AN EARLY lift of $100 in cow and calf prices gave hope to vendors at Wodonga today.
But prices for the offering of 3000 were up and down as buyers were choosy over what they wanted.
The best heifer and calf units sold to $1270 and most were making $1000 plus.
But competition dipped noticeably when agents moved on to selling yearling to 18-month-old steers.
One of those caught with the lower rates was Alex Baulch, from Coleraine, whose cattle had been on agistment in southern NSW since April.
He was banking on getting at least 190c/kg for his 110 Angus and Black Baldy steers, but only one pen reached this mark.
“The market was definitely flat today for the older steers and it is hard to say why,” he said.
Most older steers, 400kg and heavier, were only making about 160-170c/kg, with the occasional pen going to 180c/kg.
The mood changed again, though, when agents moved to selling true weaner steers, headlined by a big draft of Angus sold by Widgiewa Station, Morundah.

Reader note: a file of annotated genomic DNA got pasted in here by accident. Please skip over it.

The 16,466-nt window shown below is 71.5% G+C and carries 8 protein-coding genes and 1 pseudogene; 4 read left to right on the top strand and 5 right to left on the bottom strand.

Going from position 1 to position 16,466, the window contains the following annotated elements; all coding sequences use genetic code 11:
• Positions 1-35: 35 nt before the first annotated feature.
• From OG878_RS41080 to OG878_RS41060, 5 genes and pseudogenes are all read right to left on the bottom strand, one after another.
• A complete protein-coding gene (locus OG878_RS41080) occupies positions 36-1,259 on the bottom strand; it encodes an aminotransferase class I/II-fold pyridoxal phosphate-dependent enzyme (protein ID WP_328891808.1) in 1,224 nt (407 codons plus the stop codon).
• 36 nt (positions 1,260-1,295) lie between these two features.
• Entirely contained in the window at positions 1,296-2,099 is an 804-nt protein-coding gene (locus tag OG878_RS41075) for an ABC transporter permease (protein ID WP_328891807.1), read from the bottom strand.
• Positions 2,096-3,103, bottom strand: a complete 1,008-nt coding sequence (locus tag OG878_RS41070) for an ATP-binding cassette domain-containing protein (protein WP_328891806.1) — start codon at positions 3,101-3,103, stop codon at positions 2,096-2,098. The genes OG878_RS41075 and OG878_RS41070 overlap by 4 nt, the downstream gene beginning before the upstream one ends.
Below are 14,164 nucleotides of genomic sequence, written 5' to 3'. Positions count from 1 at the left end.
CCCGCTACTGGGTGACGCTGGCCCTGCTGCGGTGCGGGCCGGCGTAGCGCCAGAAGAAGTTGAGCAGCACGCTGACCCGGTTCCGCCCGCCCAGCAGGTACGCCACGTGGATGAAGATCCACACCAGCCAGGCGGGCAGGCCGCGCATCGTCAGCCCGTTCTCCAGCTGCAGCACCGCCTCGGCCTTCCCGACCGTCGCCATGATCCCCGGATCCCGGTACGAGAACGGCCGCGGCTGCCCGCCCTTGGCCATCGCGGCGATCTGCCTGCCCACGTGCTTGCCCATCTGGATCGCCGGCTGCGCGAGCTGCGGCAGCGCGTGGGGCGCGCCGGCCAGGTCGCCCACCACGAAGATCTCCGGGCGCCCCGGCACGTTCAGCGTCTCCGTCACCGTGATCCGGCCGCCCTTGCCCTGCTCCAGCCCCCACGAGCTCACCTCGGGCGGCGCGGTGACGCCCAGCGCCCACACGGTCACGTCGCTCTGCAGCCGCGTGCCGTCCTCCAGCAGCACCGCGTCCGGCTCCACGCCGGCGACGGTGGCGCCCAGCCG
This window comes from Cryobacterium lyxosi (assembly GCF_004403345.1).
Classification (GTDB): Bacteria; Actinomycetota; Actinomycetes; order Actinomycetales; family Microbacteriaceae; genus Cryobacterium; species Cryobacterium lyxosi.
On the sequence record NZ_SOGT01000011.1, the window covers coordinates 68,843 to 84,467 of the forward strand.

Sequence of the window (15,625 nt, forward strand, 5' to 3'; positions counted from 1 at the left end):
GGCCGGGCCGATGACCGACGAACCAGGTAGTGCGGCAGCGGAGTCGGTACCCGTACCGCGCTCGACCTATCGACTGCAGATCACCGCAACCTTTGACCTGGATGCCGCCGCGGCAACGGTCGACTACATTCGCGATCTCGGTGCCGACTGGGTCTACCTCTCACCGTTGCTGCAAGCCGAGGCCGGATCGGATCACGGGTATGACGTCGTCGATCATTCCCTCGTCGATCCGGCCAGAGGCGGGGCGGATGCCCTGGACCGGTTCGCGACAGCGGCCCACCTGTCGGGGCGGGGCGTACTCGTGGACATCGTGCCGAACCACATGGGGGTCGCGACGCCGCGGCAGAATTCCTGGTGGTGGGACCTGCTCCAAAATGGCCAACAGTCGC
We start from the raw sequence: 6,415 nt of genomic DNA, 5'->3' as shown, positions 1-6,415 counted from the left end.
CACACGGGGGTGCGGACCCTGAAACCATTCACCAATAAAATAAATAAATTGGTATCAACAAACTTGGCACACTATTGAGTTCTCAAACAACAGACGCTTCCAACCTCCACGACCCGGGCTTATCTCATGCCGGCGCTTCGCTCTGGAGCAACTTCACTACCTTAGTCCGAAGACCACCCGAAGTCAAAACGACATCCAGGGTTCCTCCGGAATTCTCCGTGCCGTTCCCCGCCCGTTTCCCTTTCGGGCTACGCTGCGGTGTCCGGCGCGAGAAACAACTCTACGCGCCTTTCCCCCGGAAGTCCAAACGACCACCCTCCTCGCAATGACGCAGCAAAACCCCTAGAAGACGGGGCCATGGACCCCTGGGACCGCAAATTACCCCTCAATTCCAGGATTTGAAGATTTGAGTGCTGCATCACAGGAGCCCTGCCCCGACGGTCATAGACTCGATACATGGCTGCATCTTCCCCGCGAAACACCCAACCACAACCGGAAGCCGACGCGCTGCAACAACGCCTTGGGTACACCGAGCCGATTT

In a move which set the scene, FOB Sale agent Gordon Conners bid $670 for a pen of the Widgiewa steers, and opted to take 240 at this rate.
The cattle sold to Riverbank Pastoral Company, which recently bought Tuppal Station at Tocumwal, where the steers will be sent to fatten.
Mr Conners said the rate was about 210c/kg, “something which you have to pay for quality”.
“He likes good cattle,” he said.
Fellow buyer Bernard Fanning from Wooragee paid $625 for 300kg Angus steers, again from Widgiewa, and said he was prepared to pay a little more to get the right kind of steers.
“The gap needs to get smaller, though, for what you have to pay for store cattle and what you get for prime cattle,” he said.